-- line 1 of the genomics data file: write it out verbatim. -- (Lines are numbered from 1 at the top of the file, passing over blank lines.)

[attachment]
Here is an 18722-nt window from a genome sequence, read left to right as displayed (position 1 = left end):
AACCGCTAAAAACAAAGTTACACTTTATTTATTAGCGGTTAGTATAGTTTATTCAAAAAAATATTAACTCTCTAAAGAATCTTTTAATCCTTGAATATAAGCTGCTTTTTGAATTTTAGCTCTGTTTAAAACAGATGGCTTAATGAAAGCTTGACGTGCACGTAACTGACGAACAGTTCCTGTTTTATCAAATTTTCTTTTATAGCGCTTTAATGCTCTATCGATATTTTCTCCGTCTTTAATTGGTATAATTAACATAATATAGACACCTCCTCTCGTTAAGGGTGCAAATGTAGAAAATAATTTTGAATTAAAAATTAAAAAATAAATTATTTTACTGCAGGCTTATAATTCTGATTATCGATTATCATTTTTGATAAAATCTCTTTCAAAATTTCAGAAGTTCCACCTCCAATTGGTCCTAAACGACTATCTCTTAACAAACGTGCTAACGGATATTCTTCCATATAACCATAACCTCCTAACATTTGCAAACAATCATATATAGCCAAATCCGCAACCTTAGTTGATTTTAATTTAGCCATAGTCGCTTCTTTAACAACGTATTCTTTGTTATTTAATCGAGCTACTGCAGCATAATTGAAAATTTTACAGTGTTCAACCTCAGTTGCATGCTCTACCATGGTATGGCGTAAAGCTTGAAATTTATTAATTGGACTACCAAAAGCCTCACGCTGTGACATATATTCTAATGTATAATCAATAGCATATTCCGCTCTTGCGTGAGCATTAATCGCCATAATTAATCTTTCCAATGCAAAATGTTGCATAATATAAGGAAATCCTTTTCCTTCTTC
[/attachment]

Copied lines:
Here is an 18722-nt window from a genome sequence, read left to right as displayed (position 1 = left end):